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Author Topic: Design principles for link between router and switch  (Read 2412 times)

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Offline amr45

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Design principles for link between router and switch
« on: August 18, 2015, 02:47:03 PM »
Hi,

I am new to the forums and Nortel switching. I come from the Cisco camp, and I have some questions about fundamental design principles with Nortel switching.

What I am wondering about is how to correctly design and configure a link from a Nortel Ethernet routing switch to a router/firewall. The general way to do this in a Cisco environment would be to set the port on the switch as “routed interface” (an L3 port with an IP address) and set an IP address (on the same subnet) on the port on the router. You would then configure a default route on the switch pointing to the router, and on the router you would setup static routes to each subnet/VLAN on the switch. The advantage to this type of design is that the switch handles routing between subnets/VLANs (instead of the router handling routing between subnets/VLANs, aka router-on-a-stick); configuration complexity is minimized; and convergence times are significantly reduced or eliminated (no STP convergence delays and no delays from dynamic trunking or link aggregation convergence). It seems that the idea of a “routed port” (the no switchport command) is exclusively a Cisco concept.

In practice I have setup a Baystack with a few VLANs and SVI’s (IP addresses for each VLAN), a trunk port going to my firewall, and a default route to one of the VLAN interfaces on my firewall. The inside interface of my firewall is set to “VLAN” mode and I have IP addresses configured on the firewall for each VLAN. I also have static routes configured on the firewall to each subnet/VLAN on my switch. This configuration seems to work as long as hosts are set with a default gateway of the VLAN interface of the firewall. So this is in essence router-on-a-stick, because the firewall is doing all of the routing between VLANs at that point.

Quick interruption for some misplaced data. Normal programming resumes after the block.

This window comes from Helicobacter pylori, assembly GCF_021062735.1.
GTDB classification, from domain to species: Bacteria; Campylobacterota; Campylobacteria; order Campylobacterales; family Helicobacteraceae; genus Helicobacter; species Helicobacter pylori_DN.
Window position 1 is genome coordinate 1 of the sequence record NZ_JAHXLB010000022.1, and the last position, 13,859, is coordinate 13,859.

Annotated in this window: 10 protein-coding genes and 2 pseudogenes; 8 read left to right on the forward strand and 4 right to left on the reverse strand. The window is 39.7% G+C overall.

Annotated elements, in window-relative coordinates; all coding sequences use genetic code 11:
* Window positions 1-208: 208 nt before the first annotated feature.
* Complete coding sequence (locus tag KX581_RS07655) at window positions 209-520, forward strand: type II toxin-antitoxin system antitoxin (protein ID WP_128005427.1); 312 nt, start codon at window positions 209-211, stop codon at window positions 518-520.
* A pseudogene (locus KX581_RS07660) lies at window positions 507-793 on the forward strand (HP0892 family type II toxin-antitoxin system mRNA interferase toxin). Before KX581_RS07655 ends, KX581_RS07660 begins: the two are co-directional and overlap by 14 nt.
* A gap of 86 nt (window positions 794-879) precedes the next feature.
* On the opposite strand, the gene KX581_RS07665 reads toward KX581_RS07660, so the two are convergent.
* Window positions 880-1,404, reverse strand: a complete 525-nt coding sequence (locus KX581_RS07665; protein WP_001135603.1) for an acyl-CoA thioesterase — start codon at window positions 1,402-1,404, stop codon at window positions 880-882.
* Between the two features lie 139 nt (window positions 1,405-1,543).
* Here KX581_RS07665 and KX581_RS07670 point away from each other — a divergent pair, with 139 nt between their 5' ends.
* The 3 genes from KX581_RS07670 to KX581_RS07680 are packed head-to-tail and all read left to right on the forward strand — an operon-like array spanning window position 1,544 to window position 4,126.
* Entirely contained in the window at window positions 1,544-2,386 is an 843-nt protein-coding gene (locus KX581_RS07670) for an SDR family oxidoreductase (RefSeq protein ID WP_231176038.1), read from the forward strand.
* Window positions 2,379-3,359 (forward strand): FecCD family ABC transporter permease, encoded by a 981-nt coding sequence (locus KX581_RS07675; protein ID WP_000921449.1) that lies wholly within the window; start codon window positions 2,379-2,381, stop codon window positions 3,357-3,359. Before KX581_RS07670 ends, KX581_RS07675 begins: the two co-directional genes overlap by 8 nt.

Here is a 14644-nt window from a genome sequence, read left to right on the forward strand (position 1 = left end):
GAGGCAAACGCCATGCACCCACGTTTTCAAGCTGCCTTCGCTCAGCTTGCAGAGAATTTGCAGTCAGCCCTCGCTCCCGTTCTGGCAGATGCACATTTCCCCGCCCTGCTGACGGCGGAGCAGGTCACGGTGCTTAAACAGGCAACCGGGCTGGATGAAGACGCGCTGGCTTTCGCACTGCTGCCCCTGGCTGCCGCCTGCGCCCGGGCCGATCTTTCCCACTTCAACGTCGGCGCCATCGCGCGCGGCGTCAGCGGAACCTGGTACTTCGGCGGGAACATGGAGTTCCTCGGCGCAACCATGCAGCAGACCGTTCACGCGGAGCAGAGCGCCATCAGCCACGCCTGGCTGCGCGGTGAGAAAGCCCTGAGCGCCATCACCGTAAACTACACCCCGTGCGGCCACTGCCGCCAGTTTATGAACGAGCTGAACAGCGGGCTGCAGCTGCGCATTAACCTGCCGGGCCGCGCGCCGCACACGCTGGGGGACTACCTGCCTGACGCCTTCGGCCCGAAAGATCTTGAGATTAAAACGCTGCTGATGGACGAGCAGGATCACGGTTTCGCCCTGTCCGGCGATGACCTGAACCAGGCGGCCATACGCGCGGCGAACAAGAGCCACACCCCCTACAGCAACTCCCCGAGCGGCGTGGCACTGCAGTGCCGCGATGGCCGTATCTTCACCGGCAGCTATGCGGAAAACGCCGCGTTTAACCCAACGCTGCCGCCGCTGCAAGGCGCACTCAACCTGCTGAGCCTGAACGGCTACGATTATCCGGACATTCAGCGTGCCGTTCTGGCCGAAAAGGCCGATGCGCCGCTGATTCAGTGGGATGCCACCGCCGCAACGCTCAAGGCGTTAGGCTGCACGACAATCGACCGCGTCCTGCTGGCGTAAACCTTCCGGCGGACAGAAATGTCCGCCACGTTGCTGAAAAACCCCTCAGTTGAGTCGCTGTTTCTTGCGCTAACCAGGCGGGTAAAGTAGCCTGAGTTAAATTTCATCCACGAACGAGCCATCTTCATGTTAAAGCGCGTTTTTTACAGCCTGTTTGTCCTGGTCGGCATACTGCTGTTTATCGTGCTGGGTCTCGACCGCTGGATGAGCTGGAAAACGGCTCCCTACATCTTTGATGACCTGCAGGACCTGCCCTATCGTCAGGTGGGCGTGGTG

Is there a way to setup the switch so that it is handling all of the routing between VLANs and the router it merely acting as a gateway to the Internet? Or is there another way that is considered “best practice”?

Thanks for the help in advance.


Offline Telair

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Re: Design principles for link between router and switch
« Reply #1 on: August 18, 2015, 03:16:16 PM »
Hi there amr45.

Yeah, on Nortel/Avaya switches it is the VLAN's that are assigned the IP addresses.  Then the VLAN's are added to the ports.  Of course you could have a VLAN on just one port which would be the same as setting a single port to route.

The simple way to have the switch do the inter-VLAN routing is simply to turn on the routing engine and put IP addresses on the VLAN's on the switch.  Any VLAN that is local to the switch with an IP address it will know how to route to.  The issue is sending to the Internet.  That requires a default route.  Create another VLAN and make the switch something like 192.168.100.10 and the Internet router 192.168.100.1.  Set a default route of 0.0.0.0/0 on the switch and point it to 192.168.100.1 as the next hop.  So if a packet hits the switch going to say 67.88.90.3, well that's not a local subnet so the switch sends it on to the default gateway to be processed and fired out to the Internet.  Of course you need to put the static routes on the Internet router to go back to 192.168.100.10 for any of the subnets on the switch. 

Or just use the RIP-2 routing protocol on the switch and Internet router as RIP doesn't require a license to use.  Enable RIP-2 on all the VLAN's on the switch and disable them sending or receiving except for the VLAN that connects the switch to the Internet router.  Turn on RIP-2 on the Internet router and broadcast the default route.  Now everything knows how to get everywhere else.
« Last Edit: August 18, 2015, 03:18:22 PM by Telair »

Offline amr45

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Re: Design principles for link between router and switch
« Reply #2 on: August 19, 2015, 10:30:10 AM »
Hi Telair,

Thanks for the reply.

I'm pretty sure I'm following you, but to be sure I have a basic example below of how I think what you described above would be accomplished. So let's say I'm going to configure port 24 on my ERS as the link to the router (router IP set to 192.168.60.1).

 vlan create 60 name "RTR-Uplink" type port
 vlan members remove 1 24
 vlan members add 60 24
 vlan port 24 tagging unTagAll
 interface vlan 60
 ip address 192.168.60.2 255.255.255.252 2
 ip route 0.0.0.0 0.0.0.0 192.168.60.1 1

Would that be the correct way to setup the switch? Are there any other best practices for this scenario (i.e. disable STP and LLDP, etc).

Really appreciate the help.

Offline Telair

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Re: Design principles for link between router and switch
« Reply #3 on: August 19, 2015, 11:40:19 AM »
Since you can't loop the port you might as well shutdown STP on that port.  LLDP doesn't hurt anything so I tend to leave it on.  Oh, don't forget to set DHCP helper addresses on the other VLAN's that need to route to get DHCP addresses.  Otherwise that looks to be about right.  Make sure to use up-to-date code on your switch as there were some known issues with DHCP relay in older code across a number of switch models.

Offline amr45

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Re: Design principles for link between router and switch
« Reply #4 on: August 20, 2015, 10:14:26 AM »
Good to know. I feel confident in my design/configuration now. Thanks so much for your help!